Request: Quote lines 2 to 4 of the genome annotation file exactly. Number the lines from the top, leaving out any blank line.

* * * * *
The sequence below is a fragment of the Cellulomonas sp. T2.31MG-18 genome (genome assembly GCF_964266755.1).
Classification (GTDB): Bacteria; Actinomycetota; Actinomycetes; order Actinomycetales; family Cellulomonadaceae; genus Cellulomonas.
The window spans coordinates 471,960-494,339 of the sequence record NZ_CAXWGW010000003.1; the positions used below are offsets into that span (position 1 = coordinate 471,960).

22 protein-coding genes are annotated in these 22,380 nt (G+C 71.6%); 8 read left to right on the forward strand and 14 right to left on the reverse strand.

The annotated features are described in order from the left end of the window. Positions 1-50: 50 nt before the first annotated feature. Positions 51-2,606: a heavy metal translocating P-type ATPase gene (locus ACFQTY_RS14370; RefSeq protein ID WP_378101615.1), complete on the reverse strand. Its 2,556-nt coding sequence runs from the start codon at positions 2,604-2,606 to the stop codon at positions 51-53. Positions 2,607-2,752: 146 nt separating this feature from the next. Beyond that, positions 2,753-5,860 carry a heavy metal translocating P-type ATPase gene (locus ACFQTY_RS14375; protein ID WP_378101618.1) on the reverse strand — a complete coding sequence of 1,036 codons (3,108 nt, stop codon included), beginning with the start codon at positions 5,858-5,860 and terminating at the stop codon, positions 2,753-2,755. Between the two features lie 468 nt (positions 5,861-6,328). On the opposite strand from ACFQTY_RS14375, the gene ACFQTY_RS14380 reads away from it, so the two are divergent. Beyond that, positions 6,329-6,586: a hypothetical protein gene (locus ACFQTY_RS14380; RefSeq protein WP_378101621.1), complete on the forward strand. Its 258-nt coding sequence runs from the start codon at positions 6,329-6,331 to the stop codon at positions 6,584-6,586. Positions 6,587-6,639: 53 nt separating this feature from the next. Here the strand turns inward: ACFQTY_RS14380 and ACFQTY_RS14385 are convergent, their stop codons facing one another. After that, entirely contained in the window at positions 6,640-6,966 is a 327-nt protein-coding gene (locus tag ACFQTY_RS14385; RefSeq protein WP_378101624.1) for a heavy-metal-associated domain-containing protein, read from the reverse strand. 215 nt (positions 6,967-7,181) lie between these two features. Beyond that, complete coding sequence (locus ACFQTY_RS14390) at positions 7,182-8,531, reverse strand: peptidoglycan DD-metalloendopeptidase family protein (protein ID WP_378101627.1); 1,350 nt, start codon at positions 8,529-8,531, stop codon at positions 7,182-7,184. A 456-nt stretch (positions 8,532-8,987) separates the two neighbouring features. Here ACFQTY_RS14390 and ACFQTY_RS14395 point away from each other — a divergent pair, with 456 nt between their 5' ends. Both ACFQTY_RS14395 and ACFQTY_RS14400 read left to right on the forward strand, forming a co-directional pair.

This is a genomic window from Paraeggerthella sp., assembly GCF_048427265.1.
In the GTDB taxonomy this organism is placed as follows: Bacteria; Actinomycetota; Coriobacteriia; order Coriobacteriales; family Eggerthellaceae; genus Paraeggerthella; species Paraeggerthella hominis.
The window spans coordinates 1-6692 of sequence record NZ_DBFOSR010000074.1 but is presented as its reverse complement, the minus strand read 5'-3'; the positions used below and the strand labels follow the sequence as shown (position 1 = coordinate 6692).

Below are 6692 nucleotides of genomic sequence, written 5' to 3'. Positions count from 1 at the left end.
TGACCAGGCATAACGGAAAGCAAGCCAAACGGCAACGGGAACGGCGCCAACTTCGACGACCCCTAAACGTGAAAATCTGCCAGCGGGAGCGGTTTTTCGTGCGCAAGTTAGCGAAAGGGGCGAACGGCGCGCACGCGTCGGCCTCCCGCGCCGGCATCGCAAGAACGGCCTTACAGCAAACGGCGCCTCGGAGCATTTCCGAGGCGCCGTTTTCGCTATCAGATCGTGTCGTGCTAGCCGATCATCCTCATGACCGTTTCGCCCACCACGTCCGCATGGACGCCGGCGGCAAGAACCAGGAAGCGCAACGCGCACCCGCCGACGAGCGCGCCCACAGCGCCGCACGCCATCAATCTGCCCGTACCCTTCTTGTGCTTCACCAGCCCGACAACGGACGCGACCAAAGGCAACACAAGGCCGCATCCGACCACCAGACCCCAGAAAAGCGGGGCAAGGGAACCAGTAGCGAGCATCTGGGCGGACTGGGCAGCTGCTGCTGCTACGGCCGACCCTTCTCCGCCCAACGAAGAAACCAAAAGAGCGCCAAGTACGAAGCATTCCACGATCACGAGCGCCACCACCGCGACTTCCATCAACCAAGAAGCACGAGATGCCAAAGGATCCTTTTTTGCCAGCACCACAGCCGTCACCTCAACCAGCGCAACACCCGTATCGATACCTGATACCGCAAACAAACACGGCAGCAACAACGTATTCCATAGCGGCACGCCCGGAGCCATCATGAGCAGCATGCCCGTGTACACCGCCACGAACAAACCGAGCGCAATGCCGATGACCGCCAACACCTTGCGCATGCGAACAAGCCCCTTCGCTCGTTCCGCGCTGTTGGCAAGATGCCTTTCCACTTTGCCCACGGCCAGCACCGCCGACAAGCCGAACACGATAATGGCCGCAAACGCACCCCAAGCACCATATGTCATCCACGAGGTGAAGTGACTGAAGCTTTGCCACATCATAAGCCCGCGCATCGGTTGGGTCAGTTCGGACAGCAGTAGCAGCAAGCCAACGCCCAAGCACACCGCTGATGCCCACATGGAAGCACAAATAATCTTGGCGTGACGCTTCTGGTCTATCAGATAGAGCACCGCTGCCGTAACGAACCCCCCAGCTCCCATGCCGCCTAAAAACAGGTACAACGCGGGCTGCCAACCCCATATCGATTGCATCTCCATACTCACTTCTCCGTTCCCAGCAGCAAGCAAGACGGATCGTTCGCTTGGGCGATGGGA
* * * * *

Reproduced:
Classification (GTDB): Bacteria; Actinomycetota; Actinomycetes; order Actinomycetales; family Cellulomonadaceae; genus Cellulomonas.
The window spans coordinates 471,960-494,339 of the sequence record NZ_CAXWGW010000003.1; the positions used below are offsets into that span (position 1 = coordinate 471,960).

22 protein-coding genes are annotated in these 22,380 nt (G+C 71.6%); 8 read left to right on the forward strand and 14 right to left on the reverse strand.